Harvard’s Free University

Free schools were cropping up across the country, promising the kind of free-access, progressive education conventional institutions seemed to lack.

The building decayed on the edge of campus. The basement dirt floor was muddy; weeds crept in and threatened the foundation. Lawrence Hall was once the kind of building pictured in a mid-19th century etching of Harvard, petticoated gentlewomen striding across the foreground. First built as a laboratory, it was later adopted by the Harvard Graduate School of Education. In 1970, it was slated for demolition to make way for the beige sprawl of the new Science Center.

As Lawrence Hall fell to the rodents and overgrowth, Harvard’s campus was in turmoil amidst a decade of revolution and political anxiety. 1969 had been a year of tumult: the University Hall anti-war occupation and the subsequent violence lingered in the air. Students had occupied University Hall for 18 hours, until Massachusetts State Police prompted their forced removal. Like other campuses across the country, protests, sit-ins, teach-ins, and rallies at Harvard were ubiquitous. In the spring of 1970, Lawrence Hall entered this fray when a group of socialist-leaning graduate students took the building over and instated the Free University.

At its inception, Free University hoped to provide an alternative education to all Cambridge residents through a series of talks, workshops, and teach-ins. Their mission was “to provide people with something better to do than to go to classes,” Walter Jaros, a graduate student organizer, said in an interview at the time. But it was not the first of its kind: Free schools were cropping up across the country, promising the kind of free-access, progressive education conventional institutions seemed to lack.

The occupation began with David Holmstrom’s office assignment. “For some reason they kept giving me offices in buildings that were going to be torn down,” recalls Holmstrom, a Social Studies and Government tutor at the time. That spring, Holmstrom was the sole occupant of Lawrence Hall. He had the only key. “No building had been occupied before without, like, eight demands,” Holmstrom said, referencing the demands of University Hall protestors. In contrast, Free University proponents “just wanted the building,” Holstrom said. “So [Harvard] really didn’t know what to do about it.”

Free University Archives
A poster created by the Free University organizers to promote their event — the first dance publicly intended for all sexualities in the Boston area.

"This building condemned under Article 2, People's Code: all buildings used for oppression are to be returned to their rightful owners, the people,” read the posters that papered Lawrence Hall. The new proprietors — “the people” — swept up the dust that had accumulated over decades and duct-taped exposed wires. They hauled silk screening equipment, tools for playground construction, and the optimism of a new decade on their backs. The occupants hadn’t received permission from the administration — but they hadn’t been denied it, either.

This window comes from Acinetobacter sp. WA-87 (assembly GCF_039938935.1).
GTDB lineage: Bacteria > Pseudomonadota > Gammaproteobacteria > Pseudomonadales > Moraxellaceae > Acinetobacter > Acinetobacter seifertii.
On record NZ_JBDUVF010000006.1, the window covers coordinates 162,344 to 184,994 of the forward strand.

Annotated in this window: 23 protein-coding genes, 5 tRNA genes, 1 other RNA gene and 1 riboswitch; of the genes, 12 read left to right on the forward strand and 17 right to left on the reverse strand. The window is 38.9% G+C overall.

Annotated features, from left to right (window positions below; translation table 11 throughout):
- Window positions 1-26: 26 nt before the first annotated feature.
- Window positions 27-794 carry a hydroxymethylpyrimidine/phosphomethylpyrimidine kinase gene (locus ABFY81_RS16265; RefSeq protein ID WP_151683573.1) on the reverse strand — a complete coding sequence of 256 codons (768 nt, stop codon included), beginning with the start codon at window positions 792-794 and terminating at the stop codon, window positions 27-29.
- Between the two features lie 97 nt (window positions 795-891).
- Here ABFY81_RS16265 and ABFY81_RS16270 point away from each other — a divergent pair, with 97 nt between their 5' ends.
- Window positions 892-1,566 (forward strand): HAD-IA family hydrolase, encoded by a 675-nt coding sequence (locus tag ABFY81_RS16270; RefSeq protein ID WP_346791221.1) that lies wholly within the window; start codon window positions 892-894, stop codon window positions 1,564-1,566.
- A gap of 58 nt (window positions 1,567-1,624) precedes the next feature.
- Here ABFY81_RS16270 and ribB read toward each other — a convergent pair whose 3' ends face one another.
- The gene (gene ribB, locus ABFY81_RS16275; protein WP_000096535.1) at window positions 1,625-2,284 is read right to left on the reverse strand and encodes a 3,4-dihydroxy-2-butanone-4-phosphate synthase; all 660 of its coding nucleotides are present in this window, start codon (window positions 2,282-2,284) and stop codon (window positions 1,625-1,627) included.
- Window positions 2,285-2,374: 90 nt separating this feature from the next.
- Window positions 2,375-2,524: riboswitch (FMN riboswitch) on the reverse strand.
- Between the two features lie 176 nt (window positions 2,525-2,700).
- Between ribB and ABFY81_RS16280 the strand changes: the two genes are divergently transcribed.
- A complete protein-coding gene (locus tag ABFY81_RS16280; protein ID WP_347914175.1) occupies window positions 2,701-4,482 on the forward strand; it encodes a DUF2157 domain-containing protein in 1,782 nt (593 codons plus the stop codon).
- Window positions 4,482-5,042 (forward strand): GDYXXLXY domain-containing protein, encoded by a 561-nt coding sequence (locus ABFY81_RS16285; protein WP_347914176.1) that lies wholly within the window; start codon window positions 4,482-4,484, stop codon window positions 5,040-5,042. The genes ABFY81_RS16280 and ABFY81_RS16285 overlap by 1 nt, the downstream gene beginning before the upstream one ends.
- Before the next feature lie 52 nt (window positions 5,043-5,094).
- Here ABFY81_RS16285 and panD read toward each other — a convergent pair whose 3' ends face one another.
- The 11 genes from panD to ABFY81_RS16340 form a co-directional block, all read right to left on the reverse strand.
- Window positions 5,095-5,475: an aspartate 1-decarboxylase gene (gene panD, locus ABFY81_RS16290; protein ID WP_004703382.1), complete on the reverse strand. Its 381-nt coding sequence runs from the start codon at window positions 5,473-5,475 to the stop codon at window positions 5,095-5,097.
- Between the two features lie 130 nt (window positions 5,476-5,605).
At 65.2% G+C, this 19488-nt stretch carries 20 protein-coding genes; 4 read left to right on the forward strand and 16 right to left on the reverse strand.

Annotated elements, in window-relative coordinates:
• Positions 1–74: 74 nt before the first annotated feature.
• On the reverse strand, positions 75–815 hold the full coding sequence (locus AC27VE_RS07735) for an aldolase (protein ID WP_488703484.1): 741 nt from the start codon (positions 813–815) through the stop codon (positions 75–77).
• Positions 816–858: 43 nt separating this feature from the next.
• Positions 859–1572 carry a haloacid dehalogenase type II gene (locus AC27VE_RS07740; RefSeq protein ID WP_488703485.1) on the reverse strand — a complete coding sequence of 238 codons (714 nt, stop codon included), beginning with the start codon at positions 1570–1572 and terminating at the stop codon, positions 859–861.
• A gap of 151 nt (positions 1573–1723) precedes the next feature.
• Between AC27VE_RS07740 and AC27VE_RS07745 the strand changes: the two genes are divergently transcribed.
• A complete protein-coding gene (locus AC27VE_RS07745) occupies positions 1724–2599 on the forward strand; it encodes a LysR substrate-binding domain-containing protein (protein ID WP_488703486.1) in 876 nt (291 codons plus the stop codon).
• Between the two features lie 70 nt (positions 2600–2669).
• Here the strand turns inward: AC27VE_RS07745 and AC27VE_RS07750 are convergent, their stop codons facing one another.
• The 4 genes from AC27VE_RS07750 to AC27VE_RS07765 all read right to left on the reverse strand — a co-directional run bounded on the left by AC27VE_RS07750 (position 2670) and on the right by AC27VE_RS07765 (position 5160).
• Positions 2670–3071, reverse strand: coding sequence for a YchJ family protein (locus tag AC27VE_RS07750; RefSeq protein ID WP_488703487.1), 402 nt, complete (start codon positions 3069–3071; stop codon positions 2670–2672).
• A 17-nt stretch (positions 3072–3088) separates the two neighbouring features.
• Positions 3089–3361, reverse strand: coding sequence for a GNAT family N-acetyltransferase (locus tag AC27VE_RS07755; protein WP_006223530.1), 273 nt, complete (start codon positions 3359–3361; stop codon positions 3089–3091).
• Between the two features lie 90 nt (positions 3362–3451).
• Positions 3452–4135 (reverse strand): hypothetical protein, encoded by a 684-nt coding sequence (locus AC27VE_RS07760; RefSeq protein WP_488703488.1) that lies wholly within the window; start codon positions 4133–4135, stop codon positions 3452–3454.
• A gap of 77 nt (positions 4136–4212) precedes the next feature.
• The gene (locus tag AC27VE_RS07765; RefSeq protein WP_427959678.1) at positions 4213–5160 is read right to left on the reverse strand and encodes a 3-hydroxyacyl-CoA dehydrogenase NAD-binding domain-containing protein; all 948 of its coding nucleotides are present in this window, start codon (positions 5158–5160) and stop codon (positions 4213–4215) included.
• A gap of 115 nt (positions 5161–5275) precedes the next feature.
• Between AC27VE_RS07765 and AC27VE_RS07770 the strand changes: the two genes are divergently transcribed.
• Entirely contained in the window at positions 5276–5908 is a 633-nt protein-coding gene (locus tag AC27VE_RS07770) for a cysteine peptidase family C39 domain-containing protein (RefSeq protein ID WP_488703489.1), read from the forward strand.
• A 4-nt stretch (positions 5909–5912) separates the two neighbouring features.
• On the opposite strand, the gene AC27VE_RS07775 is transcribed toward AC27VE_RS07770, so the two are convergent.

First on the Free University’s agenda: a teach-in and film screening from the Boston Black Panthers. Other sections of the university’s schedule read like a liberal arts college syllabus: “a poster workshop, and discussion groups on ecology, radical arts and skills, Cuba, women's liberation, Asia, political economy, and radical alternatives to traditional careers.”

Organizers distributed a flier featuring a sketch of a person with feathered hair and an alluring gaze. The text reads: “A dance for humanity: gay, straight — we are all One.” The Gay Liberation dance, held at Lawrence Hall, was the first dance publicly intended for people of all sexualities in the Boston area. It was packed, and the din of sixties rock filled the century-old building. The promise of the Free University — liberation, freedom to be yourself — was fulfilled.

But there was one issue: apathy. Harvard students certainly knew about Free University — Holmstrom describes it as “notorious” — but few seemed to care. As one Crimson editorialist put it: “No one on the Administration seemed to give a shit when [Lawrence Hall] was taken. The big problem has been that so far very few students have given a shit either.” But Free University, unlike the University Hall demonstration, didn’t have the opportunity to live out its potential and achieve its loftier educational aspirations.

The Free University Commune, a collective of Cambridge homeless people, had also made Lawrence Hall their home.

Then, on May 8, in the blue hour of 4 a.m., a fire broke out on Lawrence Hall’s third floor. In the span of 15 minutes, the building was aflame. Its 30 former inhabitants were now without a home, and the month-long, fiery project of Free University was extinguished.

—Magazine writer Olivia G. Oldham can be reached olivia.oldham@thecrimson.com.